Jackson preaches in historic Tulsa church on Sunday
BY BILL SHERMAN World Religion Writer
Sunday, April 15, 2012
Sounding as much like a gospel preacher as a civil rights activist, the Rev. Jesse Jackson stood in the pulpit of the historic First Baptist Church North Tulsa on Sunday morning, a pulpit shared decades ago by his mentor and co-civil rights worker Martin Luther King, Jr.
It was Jackson’s last appearance in a busy three-day visit to Tulsa in the wake of the Good Friday shootings that killed Dannaer Fields, 49, Bobby Clark, 54, and William Allen, 31, and injured David Hall, 46, and Deon Tucker, 44.
Jake England, 19, and Alvin Watts, 33, each were charged Friday with three counts of first degree murder.
Before Jackson spoke, First Baptist pastor the Rev. Anthony Scott, made Jackson an honorary member of the church.
Laughter filled the packed church when Jackson quipped that he was a “non-tithing member.”
Jackson also announced that Scott and Tulsa City Councilor Jack Henderson will anchor an Oklahoma chapter of his Rainbow PUSH coalition.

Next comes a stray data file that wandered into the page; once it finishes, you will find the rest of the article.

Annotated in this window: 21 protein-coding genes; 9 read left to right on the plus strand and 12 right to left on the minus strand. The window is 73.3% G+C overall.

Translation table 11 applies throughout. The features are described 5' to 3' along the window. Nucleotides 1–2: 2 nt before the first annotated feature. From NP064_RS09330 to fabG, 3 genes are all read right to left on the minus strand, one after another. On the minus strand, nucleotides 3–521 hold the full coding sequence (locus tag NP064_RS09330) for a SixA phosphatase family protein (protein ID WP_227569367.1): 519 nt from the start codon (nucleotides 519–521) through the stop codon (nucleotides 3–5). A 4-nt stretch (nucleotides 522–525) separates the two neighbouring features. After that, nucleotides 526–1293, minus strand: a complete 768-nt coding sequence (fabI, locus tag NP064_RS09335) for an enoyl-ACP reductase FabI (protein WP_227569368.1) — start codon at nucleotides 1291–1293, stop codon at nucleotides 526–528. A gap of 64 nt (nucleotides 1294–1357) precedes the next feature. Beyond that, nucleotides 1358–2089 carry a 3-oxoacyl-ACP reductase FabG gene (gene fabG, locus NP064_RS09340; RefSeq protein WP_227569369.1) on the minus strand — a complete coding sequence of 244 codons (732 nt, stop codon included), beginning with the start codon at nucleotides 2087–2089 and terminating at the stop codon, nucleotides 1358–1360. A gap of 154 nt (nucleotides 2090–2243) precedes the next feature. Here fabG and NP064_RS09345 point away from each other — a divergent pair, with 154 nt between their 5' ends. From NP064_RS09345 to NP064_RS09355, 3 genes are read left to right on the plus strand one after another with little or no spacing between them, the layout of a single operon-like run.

Keying off the Bible passage that “faith is substance of things hoped for,” Jackson said that he sees a lot of Faith Baptist churches, and Hope Baptist churches, but never sees a “substance” Baptist church.
“What is the substance we hope for?” he asked, listing access to jobs, justice, capital, health care and other needs of the black community.
“We will fight for substance,” he said, as he urged white churches to become involved in the struggle.
“This is a great moment for the white church,” he said.
Jackson drew a parallel between crucifixion of Christ and the Good Friday shootings, as well as the shooting of Trayvon Martin, a Florida teenager.
“There’s power in the blood of innocent,” he said, noting that Martin has become a worldwide cause, which would not have happened if he were still alive.
“In his death he’s touched our conscience. That means he lives on in the resurrection.”
Read more in Monday's Tulsa World.
The Rev. Jesse Jackson preaches at First Baptist Church in North Tulsa on Sunday. MIKE SIMONS/Tulsa World